People began to sell their land cheaply and move to the towns. They made a bad bargain, because the land value went up with the new road, and many of those who left the countryside are now unemployed and living in the slums. The tourism business employs very few people. The land buyers include several companies with plans to set up businesses, but they are still undecided because the power supply is intermittent.

The regional president of Madre de Dios, José Luis Aguirre, says "No work was done parallel to the opening of the road on production projects or other activities to develop the economy of the region." Social spending to mitigate the impact of the road has been insufficient. This facet was linked to the environmental component and a total of $18 million dollars in social spending was invested for the 2,600 km of the Interoceanic Highway that cross the jungle. The municipalities did not have enough resources to plan land use, let alone build new infrastructure for utilities.

Now the Peruvian Government is negotiating a new loan of $16 million dollars, and it is discussing with communities how to best mitigate the adverse social effects of the Interoceanic Highway. The Development Bank of Latin America has earmarked $1 million dollars for technical cooperation to support a community of alpaca breeders in the highlands along the road, for craftsmen in the city of Cuzco, and to promote good ecotourism practices in the Madre de Dios region. Even if these projects are successful, as the funders say they will be, they will clearly fall short of the needs of the region.

Desperate Migration
The Interoceanic Highway has also served as a doorway to Brazil from all of the Americas. This is the case of more than 4,000 Haitians who fled their country last year, where a story was circulating that, as a demonstration of solidarity over the 2010 earthquake, Brazil had opened its doors to those who wished to emigrate. But when the Haitians presented their visa applications, they encountered many obstacles and requirements. They became easy prey for coyotes that charge $4,000 or $5,000 for safe passage to Brazil.

Many people raised money through their relatives and liquidated their savings to embark on the long journey that first took them by plane to Panama, then to Ecuador, and from there overland to Peru. According to their testimony, to cross the border between Ecuador and Peru they paid $150 dollars for a stamp that allowed them to enter. Then they took the Interoceanic Highway to get to Brazil.

Most of them have arrived in the town of Brasilea, where they wait for the authorities to take pity on them and give them legal permission to reside in Brazil. Unable to accommodate them, at the end of last year Brazil closed the border crossing and 347 Haitians in transit could not leave Iñapari, the Peruvian town of just 1,500 inhabitants on the border with Brazil.

For several months, the Haitians lived on the charity of this Peruvian town. Most of them communicating with the locals through gestures because they only spoke Creole. In early 2012, the Acre River that marks the border between Peru and Brazil, overflowed and flooded the town. The Haitians, out of thanks to the people who had helped them, worked alongside the townspeople people to surmount the tragedy, and many were adopted by the town's families. The Catholic Church and the governments of Iñapari and Asís in Brazil also contributed aid, but none were able to sustain this situation for long. Finally, the Brazilian government allowed them to enter.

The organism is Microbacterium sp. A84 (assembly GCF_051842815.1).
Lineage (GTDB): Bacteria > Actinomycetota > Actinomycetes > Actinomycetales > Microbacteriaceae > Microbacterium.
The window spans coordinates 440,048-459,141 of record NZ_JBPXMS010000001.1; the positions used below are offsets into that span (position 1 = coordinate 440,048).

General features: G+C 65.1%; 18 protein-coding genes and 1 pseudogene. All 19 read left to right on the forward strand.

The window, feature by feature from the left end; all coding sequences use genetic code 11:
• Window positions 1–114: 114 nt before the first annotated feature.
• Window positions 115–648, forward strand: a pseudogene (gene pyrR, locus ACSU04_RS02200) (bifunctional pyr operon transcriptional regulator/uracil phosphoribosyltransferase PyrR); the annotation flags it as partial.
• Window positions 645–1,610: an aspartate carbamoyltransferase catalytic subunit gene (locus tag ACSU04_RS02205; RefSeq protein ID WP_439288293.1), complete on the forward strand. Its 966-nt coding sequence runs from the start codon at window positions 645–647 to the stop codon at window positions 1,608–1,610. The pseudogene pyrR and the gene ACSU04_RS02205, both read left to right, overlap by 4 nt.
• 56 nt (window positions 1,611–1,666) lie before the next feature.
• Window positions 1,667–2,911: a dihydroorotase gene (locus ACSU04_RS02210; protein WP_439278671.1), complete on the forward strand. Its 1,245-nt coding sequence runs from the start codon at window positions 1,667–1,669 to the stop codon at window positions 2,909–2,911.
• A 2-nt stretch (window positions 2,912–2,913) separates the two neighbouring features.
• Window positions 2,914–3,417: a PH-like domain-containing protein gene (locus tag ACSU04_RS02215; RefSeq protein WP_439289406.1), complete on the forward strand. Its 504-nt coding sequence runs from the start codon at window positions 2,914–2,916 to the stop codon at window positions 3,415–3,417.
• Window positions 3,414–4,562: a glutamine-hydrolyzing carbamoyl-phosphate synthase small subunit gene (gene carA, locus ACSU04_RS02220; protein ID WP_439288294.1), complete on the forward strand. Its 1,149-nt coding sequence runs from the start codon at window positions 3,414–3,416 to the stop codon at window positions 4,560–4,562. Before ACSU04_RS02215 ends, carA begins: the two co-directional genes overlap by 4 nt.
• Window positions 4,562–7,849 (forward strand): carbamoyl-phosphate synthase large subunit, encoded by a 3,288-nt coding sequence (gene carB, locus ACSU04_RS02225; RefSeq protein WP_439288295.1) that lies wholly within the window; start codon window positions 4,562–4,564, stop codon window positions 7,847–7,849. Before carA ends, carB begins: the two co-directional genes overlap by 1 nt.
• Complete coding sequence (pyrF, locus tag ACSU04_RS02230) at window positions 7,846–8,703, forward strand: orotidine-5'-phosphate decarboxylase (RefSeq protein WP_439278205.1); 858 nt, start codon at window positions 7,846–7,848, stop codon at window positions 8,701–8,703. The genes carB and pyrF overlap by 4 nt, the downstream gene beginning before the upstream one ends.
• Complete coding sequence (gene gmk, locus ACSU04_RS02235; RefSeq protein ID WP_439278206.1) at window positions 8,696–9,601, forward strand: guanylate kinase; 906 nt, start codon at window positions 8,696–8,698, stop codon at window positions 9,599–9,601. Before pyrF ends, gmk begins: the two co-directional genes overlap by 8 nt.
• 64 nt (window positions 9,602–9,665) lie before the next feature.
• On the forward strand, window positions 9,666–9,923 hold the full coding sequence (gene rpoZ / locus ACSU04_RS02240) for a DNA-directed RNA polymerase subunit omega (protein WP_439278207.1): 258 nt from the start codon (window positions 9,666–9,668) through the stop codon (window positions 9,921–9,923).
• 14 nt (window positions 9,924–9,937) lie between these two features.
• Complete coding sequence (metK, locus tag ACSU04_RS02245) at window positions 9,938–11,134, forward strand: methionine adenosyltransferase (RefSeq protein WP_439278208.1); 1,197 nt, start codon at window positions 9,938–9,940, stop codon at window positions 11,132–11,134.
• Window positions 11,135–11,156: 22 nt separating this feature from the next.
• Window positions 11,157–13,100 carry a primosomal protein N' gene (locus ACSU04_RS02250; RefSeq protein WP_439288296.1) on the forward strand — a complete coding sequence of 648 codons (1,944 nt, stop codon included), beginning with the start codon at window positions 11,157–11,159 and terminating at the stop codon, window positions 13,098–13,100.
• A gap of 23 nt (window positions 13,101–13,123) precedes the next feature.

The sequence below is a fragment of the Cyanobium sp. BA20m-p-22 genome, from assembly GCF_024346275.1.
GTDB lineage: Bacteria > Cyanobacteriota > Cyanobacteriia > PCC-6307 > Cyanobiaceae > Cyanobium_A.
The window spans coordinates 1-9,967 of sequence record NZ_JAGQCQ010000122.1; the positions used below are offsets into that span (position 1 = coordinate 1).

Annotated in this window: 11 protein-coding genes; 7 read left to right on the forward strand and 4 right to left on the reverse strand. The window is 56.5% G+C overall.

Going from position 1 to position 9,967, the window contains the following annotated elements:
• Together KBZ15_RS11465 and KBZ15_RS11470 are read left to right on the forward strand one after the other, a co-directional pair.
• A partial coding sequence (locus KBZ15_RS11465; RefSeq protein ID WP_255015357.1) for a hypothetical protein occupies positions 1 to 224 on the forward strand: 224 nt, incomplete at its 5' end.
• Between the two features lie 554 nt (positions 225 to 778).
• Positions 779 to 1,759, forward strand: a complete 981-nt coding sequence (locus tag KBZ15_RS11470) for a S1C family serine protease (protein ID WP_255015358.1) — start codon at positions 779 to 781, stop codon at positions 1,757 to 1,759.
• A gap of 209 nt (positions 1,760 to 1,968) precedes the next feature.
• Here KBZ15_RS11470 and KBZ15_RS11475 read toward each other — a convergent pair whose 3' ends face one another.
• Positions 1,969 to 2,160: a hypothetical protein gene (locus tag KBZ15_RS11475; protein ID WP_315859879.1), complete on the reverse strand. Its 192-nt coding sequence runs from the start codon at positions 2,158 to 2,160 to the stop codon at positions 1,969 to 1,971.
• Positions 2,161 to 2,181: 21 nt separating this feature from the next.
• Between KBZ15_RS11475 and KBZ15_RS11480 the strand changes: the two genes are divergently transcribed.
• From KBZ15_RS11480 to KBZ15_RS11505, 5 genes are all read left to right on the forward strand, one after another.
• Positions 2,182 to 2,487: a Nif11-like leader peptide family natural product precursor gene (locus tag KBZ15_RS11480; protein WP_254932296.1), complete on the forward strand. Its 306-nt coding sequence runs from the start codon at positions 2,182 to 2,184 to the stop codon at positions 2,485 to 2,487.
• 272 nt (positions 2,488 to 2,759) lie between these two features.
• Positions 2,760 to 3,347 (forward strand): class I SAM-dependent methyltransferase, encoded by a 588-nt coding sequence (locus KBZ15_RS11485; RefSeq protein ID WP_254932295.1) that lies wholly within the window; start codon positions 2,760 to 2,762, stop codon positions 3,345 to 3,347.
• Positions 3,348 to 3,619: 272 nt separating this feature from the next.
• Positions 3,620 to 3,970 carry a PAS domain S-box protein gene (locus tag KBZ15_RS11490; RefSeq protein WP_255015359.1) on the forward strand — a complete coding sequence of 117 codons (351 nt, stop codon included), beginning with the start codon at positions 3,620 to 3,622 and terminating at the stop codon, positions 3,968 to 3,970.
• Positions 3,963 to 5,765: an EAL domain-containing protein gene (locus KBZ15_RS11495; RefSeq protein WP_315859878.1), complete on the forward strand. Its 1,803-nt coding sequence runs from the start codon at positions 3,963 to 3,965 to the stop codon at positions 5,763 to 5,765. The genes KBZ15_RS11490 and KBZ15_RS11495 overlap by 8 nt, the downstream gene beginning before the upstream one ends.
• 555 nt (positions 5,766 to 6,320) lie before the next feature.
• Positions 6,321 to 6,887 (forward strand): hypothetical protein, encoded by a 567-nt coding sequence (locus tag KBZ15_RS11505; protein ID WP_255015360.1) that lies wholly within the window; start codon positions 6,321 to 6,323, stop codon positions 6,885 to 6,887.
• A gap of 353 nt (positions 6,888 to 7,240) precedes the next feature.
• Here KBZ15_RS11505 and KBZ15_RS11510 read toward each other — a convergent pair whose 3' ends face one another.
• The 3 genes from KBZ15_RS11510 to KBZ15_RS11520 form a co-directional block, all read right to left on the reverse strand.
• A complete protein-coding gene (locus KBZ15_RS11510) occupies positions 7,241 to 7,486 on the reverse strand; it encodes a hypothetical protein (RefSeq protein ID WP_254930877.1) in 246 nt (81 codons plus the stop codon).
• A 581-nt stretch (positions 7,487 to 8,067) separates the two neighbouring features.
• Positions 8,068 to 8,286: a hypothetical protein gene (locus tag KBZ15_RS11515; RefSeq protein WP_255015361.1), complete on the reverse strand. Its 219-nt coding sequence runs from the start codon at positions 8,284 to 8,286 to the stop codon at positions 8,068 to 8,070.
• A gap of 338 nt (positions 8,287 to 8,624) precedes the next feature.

The illegal drug trade take advantage of the long border between Brazil, Peru and Bolivia. The top photo shows the strict controls on the Interoceanic Highway in Brazil, then the controls on the Bolivian side in the jungle. The last picture shows one of the informal crossings between Peru and Bolivia, where there is no control.
At the same time, the government made it easier to get visas in Haiti, and reached an agreement under which the Peruvian Government would crack down on corruption among its immigration agents at the border with Ecuador. However, while the situation for the 347 Haitians was being resolved, another 150 arrived and were waiting in Iñapari for permission to enter Brazil. This time there was less solidarity, although one person provided an abandoned house where they could sleep. Today they are crowded in there, with 18 people sleeping in rooms measuring 5 square meters. Still, it is surprising how they dress impeccably. Both the Catholic Church and the local government have made appeals to the Government of Brazil to take the Haitians.

Fortune smiled on 48 of them, in that some employers needed labor and helped them with the paperwork. The rest remain in Iñapari and their future is uncertain. The sleepy town hopes that this situation will not disturb the peace, which is something rare in a border town. The town is so quiet that at night Brazilian families from the town of Asis go there to meet.

Drug Trafficking
The opening of the Interoceanic Highway also facilitated another kind of illegal traffic: that of cocaine, shipped from the Peruvian highlands where it is produced, to the streets of Rio and São Paulo where it is sold. The authorities have stepped up inspections. According to figures from the police in Puerto Maldonado, so far this year they have seized 185 kg of cocaine. It was found hidden in baggage or cleverly camouflaged in vehicles in hopes of escaping detection during the strict controls at the Brazilian border.

Only a small percentage of the cocaine that is shipped is found. Hundreds people with packs loaded with drugs, use the Interoceanic Highway to approach the border and then cross the border between Peru and Bolivia on the informal roads. "We do not have the capacity to cover the whole area. There are hundreds of crossings, like ant trails," a border policeman in Bolivia said.

Clashes between traffickers to steal the drugs and settlings of accounts have already left 22 people dead this year in the Bolivian department of Pando, according to that country's authorities.

Illegal trafficking in persons and drugs, violence in towns that were once quiet, unchecked immigration, and shantytowns without services, are some of the undesirable consequences of the new road. In the absence of planning and adequate social spending, what has resulted has been a crazy, sometimes criminal, kind of progress. Contrary to what was expected, in the jungle region today people refer with nostalgia to life before the road brought "development."